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Using Python Virtual Environments (venv)

3 minutes read


This tutorial is aimed to provide knowledge of Python’s venv interface. It will teach you how to create and use Python virtual environments.


  • Have Python 3.3 or greater installed, with pip & venv
  • Know how to use the terminal/command-prompt

What Is It?

Creating Python virtual environments allows you to create isolated Python instances, these can have their Python executable and set of installed packages.

Having a isolated environment is useful, as when working on several projects you may have conflicting dependencies due to different versions or having multiple packages with the same name.

Also having your installed packages split from the “system” Python installation allows you to keep the original clean, also when you have finished with a Python virtual environment you can also simply delete the directory and don’t have to worry about uninstalling specific packages.

Creating An Environment

Creating a virtual environment is easy, we can do this with the command listed below.

python -m venv <path to environment>

Generally we separate our projects into different directories, so we can make a virtual environment in that directory called something like “.venv”. In most IDE’s it will autodetect the newly created environment and ask you whether you want to use it for that specific project, this is very useful.

Using Environment

If we are using an environment from the terminal and not an IDE, we need “activate” the environment. Depending on your system we will need to use different commands.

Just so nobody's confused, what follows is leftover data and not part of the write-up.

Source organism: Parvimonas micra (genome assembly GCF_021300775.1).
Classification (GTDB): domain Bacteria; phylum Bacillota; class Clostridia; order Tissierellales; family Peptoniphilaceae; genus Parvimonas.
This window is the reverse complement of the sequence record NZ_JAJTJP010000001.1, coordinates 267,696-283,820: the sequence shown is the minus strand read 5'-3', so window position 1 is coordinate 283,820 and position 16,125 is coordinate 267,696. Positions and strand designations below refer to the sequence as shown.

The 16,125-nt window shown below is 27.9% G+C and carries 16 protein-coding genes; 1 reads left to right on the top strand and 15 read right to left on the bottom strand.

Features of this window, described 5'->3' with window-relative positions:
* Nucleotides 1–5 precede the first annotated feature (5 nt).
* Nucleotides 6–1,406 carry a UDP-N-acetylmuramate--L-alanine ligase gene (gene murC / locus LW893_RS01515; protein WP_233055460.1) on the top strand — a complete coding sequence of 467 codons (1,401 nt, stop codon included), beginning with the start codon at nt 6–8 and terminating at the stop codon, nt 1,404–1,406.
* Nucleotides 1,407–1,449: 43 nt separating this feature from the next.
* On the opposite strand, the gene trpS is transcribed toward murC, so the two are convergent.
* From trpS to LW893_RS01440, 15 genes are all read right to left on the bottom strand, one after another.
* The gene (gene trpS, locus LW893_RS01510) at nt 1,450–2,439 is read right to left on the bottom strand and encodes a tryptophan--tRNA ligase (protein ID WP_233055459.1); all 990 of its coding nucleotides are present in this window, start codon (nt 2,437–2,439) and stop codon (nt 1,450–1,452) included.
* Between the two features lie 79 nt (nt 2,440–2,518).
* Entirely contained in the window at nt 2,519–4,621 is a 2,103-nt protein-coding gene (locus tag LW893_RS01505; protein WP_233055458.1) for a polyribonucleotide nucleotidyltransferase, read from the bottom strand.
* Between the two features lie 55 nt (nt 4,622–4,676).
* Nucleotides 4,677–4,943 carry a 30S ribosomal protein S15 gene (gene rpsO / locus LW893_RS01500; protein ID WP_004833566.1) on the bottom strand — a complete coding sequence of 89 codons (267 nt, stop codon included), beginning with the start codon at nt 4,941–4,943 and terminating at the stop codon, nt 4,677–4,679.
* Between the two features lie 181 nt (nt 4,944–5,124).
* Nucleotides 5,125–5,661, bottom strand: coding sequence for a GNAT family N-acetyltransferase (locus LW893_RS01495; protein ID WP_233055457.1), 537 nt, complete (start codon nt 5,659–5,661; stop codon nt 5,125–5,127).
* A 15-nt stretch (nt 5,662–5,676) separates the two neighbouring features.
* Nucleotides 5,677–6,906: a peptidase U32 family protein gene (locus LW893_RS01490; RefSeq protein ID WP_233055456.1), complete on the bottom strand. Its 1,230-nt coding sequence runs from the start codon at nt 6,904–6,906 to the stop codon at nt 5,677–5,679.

If on Windows we will need to execute a bat file in the terminal.

<path to environment>/Scripts/activate.bat

On a POSIX based system (Linux, Unix, MacOS) we will need to execute a shell script inside the environments bin directory, however instead of running the script directly we instead use the “source” command.

source <path to environment>/bin/activate

Depending on your system you may need a different script for example: activate.fish, these are listed at the official Python docs.

Once we have “activated” our environment we should see the name of our environment before the prompt in our terminal. This should look something similar to what is shown below:

(venv) user@computer:~$

Now we have an environment we can use the normal Python commands, for example pip to add packages to our environment. For example we could add the flask package:

(venv) user@computer:~$ python -m pip install flask

When we are finished with our environment we use the “deactivate” command. This should get back to a normal terminal prompt without the environment name.

This won’t delete the environment we have to do this manually

(venv) user@computer:~$ deactivate


As you can see Python virtual environments are very useful for managing installed packages in different projects.

There are a few features of venv that I did not mention in this tutorial however they can be found in the official Python docs.


See Also

What Is Pip?

A Python 3 tutorial to show how to use Python's pip command...

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